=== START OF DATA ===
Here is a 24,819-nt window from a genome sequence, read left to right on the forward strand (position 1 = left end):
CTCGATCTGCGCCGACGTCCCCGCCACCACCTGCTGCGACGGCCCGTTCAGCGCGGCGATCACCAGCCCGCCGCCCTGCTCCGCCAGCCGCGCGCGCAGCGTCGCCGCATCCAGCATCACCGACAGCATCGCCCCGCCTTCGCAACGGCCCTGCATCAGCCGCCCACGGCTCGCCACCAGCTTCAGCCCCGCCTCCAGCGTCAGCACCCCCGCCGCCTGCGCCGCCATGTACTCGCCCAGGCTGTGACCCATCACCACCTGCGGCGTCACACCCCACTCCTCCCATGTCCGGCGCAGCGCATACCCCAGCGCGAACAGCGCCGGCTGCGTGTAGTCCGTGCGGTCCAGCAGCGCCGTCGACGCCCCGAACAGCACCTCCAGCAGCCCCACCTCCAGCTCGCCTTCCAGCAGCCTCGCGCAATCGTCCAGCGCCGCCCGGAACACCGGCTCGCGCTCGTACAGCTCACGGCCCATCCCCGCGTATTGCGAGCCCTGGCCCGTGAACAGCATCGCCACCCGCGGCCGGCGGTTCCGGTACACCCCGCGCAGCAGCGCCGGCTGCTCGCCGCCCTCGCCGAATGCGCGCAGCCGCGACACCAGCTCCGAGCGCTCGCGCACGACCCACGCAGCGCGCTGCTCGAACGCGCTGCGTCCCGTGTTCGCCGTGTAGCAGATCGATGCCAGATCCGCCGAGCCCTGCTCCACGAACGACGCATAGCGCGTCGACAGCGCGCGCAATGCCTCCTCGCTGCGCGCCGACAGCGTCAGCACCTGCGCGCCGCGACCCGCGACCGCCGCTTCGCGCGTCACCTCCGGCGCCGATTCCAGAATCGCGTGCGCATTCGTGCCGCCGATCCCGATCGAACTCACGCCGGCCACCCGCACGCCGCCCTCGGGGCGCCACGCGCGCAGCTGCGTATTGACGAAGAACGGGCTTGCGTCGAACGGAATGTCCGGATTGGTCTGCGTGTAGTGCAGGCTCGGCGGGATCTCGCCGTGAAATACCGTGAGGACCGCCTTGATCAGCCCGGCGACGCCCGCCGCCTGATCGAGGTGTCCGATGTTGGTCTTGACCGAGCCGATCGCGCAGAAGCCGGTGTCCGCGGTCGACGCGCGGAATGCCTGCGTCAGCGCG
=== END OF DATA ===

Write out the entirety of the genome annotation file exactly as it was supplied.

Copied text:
Here is a 24,819-nt window from a genome sequence, read left to right on the forward strand (position 1 = left end):
CTCGATCTGCGCCGACGTCCCCGCCACCACCTGCTGCGACGGCCCGTTCAGCGCGGCGATCACCAGCCCGCCGCCCTGCTCCGCCAGCCGCGCGCGCAGCGTCGCCGCATCCAGCATCACCGACAGCATCGCCCCGCCTTCGCAACGGCCCTGCATCAGCCGCCCACGGCTCGCCACCAGCTTCAGCCCCGCCTCCAGCGTCAGCACCCCCGCCGCCTGCGCCGCCATGTACTCGCCCAGGCTGTGACCCATCACCACCTGCGGCGTCACACCCCACTCCTCCCATGTCCGGCGCAGCGCATACCCCAGCGCGAACAGCGCCGGCTGCGTGTAGTCCGTGCGGTCCAGCAGCGCCGTCGACGCCCCGAACAGCACCTCCAGCAGCCCCACCTCCAGCTCGCCTTCCAGCAGCCTCGCGCAATCGTCCAGCGCCGCCCGGAACACCGGCTCGCGCTCGTACAGCTCACGGCCCATCCCCGCGTATTGCGAGCCCTGGCCCGTGAACAGCATCGCCACCCGCGGCCGGCGGTTCCGGTACACCCCGCGCAGCAGCGCCGGCTGCTCGCCGCCCTCGCCGAATGCGCGCAGCCGCGACACCAGCTCCGAGCGCTCGCGCACGACCCACGCAGCGCGCTGCTCGAACGCGCTGCGTCCCGTGTTCGCCGTGTAGCAGATCGATGCCAGATCCGCCGAGCCCTGCTCCACGAACGACGCATAGCGCGTCGACAGCGCGCGCAATGCCTCCTCGCTGCGCGCCGACAGCGTCAGCACCTGCGCGCCGCGACCCGCGACCGCCGCTTCGCGCGTCACCTCCGGCGCCGATTCCAGAATCGCGTGCGCATTCGTGCCGCCGATCCCGATCGAACTCACGCCGGCCACCCGCACGCCGCCCTCGGGGCGCCACGCGCGCAGCTGCGTATTGACGAAGAACGGGCTTGCGTCGAACGGAATGTCCGGATTGGTCTGCGTGTAGTGCAGGCTCGGCGGGATCTCGCCGTGAAATACCGTGAGGACCGCCTTGATCAGCCCGGCGACGCCCGCCGCCTGATCGAGGTGTCCGATGTTGGTCTTGACCGAGCCGATCGCGCAGAAGCCGGTGTCCGCGGTCGACGCGCGGAATGCCTGCGTCAGCGCG